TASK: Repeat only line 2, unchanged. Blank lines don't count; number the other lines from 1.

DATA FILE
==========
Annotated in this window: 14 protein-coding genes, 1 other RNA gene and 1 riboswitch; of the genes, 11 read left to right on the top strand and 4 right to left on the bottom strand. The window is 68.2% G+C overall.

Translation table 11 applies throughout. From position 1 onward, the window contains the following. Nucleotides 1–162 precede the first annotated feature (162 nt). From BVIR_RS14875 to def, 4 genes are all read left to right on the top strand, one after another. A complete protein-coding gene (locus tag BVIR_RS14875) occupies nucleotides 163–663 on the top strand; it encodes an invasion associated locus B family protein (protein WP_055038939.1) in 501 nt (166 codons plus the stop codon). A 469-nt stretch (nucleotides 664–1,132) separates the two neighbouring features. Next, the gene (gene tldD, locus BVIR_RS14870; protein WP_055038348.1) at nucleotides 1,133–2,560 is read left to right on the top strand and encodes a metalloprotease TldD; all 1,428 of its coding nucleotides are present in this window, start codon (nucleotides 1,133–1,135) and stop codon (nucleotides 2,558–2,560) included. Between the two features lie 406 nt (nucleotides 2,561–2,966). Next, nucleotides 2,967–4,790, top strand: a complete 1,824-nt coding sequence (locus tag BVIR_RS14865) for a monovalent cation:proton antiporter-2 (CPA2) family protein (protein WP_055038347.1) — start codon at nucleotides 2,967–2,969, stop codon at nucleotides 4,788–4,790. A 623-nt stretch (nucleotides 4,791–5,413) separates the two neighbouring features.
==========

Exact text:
Translation table 11 applies throughout. From position 1 onward, the window contains the following. Nucleotides 1–162 precede the first annotated feature (162 nt). From BVIR_RS14875 to def, 4 genes are all read left to right on the top strand, one after another. A complete protein-coding gene (locus tag BVIR_RS14875) occupies nucleotides 163–663 on the top strand; it encodes an invasion associated locus B family protein (protein WP_055038939.1) in 501 nt (166 codons plus the stop codon). A 469-nt stretch (nucleotides 664–1,132) separates the two neighbouring features. Next, the gene (gene tldD, locus BVIR_RS14870; protein WP_055038348.1) at nucleotides 1,133–2,560 is read left to right on the top strand and encodes a metalloprotease TldD; all 1,428 of its coding nucleotides are present in this window, start codon (nucleotides 1,133–1,135) and stop codon (nucleotides 2,558–2,560) included. Between the two features lie 406 nt (nucleotides 2,561–2,966). Next, nucleotides 2,967–4,790, top strand: a complete 1,824-nt coding sequence (locus tag BVIR_RS14865) for a monovalent cation:proton antiporter-2 (CPA2) family protein (protein WP_055038347.1) — start codon at nucleotides 2,967–2,969, stop codon at nucleotides 4,788–4,790. A 623-nt stretch (nucleotides 4,791–5,413) separates the two neighbouring features.